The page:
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Rocky Mountain High

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With the dome car over-populated by a tour, observation relinquished itself to the quiet enjoyment of Rocky Mountain from the room — a view of both sides further accentuated by a neighbor’s vacancy. A look back to a city “Mile High” presents a surreal view seemingly dropped in place by hands now unseen. A look forward presents a long, circular climb of mountain and streams headed to a more vibrant flow. Negotiating Big 10 Curve and traversing 29 tunnels in South Boulder Canyon presents an opulent “new” view, with each turn more compelling than the one before. Six point two miles of Moffat Tunnel offers respite until a snow-tinged sloped “new scenic” at Winter Park-Fraser eases into view. Soon a series of road-less and mostly inaccessible canyons drench the Colorado in whitewater, then lessen the effect where high cliffs and formations change ordinary river tributaries at sunset to no less than wonders to behold…This is why you came; holding extraordinary views you will remember when all others have diminished in their intensity.

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Interpreting Utah

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The starkness of Utah is immediately apparent in crossover from the warmth of the Colorado’s rocks. Though I had viewed this transition previously by air, it’s only through the close proximity of train travel that you appreciate the variety of possibilities that form our earth. There are Remnants of forgotten stretches — Highway 50, the loneliest highway in America. Noting in my journal, far too generally to all of Utah due to this one spot “It’s like God made everything else beautiful and then decided to put the excess here”. Miles and miles of sand, salt and rock…Formations, eerily different. This perspective held until the pioneer spirit of Helper, Utah, transforms the wilderness to greenery and a final analysis of: To each his own. If Butch and Sundance thought it good enough to return for a stay or two, who was I to argue this point. But it was in the muted sunset in the mountains – viewed through the back and forth of a train’s ascent that I experienced an inexplicable sense of peace and calm, adding further to the value of the place. Amid thoughts that less may be more, the soothing was sufficient to lure a twilight sleep prior to a late evening descent into Provo.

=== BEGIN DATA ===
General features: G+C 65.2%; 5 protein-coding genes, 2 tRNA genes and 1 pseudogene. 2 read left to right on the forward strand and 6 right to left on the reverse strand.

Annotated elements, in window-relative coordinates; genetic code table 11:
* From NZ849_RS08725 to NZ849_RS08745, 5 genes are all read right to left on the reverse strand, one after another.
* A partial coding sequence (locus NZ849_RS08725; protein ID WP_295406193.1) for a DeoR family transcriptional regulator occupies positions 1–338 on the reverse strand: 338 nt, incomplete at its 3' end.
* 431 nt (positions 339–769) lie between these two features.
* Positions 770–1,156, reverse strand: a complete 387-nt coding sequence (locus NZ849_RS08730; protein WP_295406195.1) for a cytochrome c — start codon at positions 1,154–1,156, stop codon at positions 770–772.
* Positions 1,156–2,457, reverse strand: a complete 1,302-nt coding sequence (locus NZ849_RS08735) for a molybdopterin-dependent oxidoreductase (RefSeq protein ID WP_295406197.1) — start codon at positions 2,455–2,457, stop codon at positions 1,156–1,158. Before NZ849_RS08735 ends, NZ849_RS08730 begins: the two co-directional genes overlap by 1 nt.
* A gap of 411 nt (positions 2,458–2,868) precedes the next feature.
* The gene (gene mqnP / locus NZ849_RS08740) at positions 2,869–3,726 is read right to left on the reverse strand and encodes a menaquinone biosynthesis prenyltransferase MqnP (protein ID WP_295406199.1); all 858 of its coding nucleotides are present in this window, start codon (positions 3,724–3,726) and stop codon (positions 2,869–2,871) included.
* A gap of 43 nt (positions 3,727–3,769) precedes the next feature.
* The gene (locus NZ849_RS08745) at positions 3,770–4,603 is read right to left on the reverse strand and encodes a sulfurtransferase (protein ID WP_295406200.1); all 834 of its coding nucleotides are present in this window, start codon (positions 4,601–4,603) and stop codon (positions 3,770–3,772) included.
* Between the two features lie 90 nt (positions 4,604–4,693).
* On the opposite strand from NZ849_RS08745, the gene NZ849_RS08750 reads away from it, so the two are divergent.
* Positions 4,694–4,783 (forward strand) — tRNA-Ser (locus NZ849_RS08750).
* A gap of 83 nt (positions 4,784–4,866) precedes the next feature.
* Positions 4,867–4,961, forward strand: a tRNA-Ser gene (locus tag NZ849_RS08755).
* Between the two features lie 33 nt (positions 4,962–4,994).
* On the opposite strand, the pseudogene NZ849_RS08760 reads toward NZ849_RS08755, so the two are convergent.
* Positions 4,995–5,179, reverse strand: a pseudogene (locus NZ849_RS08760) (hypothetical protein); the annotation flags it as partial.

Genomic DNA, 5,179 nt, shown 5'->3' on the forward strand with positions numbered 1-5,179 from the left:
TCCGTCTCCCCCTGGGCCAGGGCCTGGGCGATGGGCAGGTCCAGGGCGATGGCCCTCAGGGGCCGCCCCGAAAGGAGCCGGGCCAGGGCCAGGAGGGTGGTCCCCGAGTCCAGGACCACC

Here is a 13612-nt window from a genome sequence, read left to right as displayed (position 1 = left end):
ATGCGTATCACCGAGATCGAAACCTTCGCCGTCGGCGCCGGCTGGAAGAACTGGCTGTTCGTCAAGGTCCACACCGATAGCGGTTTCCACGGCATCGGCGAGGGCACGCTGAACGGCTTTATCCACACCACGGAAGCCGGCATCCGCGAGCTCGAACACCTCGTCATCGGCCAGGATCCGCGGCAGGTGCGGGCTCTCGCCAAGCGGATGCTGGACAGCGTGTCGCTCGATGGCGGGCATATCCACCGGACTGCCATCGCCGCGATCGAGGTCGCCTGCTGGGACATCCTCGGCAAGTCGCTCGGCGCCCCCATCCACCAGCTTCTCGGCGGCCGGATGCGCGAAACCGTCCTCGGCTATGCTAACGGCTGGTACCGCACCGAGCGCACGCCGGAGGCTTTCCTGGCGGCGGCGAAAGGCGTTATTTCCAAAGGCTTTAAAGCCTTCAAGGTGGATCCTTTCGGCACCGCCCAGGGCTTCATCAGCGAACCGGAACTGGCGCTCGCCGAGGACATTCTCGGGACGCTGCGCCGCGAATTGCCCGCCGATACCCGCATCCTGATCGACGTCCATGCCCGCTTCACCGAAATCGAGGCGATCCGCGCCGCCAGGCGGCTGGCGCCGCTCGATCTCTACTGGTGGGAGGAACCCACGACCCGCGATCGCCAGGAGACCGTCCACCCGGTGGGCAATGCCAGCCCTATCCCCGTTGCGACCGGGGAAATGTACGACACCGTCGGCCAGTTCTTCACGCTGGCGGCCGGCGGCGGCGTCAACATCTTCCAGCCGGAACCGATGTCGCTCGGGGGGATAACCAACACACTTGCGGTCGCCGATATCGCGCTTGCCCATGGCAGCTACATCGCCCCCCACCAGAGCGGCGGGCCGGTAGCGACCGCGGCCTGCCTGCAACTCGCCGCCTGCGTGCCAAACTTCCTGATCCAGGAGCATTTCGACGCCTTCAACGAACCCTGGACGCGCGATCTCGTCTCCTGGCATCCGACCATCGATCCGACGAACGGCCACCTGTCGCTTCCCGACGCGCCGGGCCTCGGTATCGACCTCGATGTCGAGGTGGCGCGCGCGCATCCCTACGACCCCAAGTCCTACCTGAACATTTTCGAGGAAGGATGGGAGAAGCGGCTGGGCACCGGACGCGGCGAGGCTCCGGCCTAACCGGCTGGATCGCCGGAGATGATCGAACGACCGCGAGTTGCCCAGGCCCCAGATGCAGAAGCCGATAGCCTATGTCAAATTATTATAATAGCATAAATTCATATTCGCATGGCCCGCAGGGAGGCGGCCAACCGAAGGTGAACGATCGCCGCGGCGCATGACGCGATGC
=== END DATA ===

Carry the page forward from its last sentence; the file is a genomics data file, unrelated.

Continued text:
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California’s Sierra Nevada Range

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Traversed Elko through Reno with limited interest, having overcome a notable train malaise since the Utah, prompted — perhaps, by continuous views of similar landscape throughout Nevada, and extensive time on-train. Been there, done that. This was like the Mojave Desert part of CA (to the South), where I had lived previously. In the morning of the last day I fully welcomed the 180 degree change in scenery that an advancing northward Sierra Nevada elevation provided. This was clearly an instance where a State’s distinctions – one from the other, is immediately discernible. This route featured fresh-air greenery punctuated by snow-capped Evergreens and freshwater beauty with a history at Donner Lake from stations at Truckee (Lake Tahoe) through the city of Colfax crossing of the Range.

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For Just Once, It’s Not About San Fran…

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Though we will speak about the City by the Bay leg of this journey later on; this Off The Beaten Path was about the train.

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Travel by rail maintains its connections to a “time past when” with a slower pace and an acceptable sprinkling of attitude sufficient to keep you grounded to those things that matter — at least through the duration of the ride.

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And what did I learn as an adult from those early, fleeting impressions of a child?

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I learned that sometimes it’s better to go slow than to move fast; that we spend a lot of time chasing after those things fleeting and not enough time taking in the richness of life, the conversation of good people, and visually consuming the abundant nature that still exists around us. With the innocence of a child I conversed with everyone presenting opportunity and – in the process, re-learned how to make a friend, regardless of mindset and preconceived notions; expecting nothing from the interchange but the magic of the moment.

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Do it again? I can’t wait to take the next phase of the journey on the Southwest Chief, saving the Pacific Coast Starlight for another strategically planned adventure.

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Just have to program in some time…

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All photographic images (non-video) are © Pamela Kelly Phillips,
PK Phillips Photography, 2012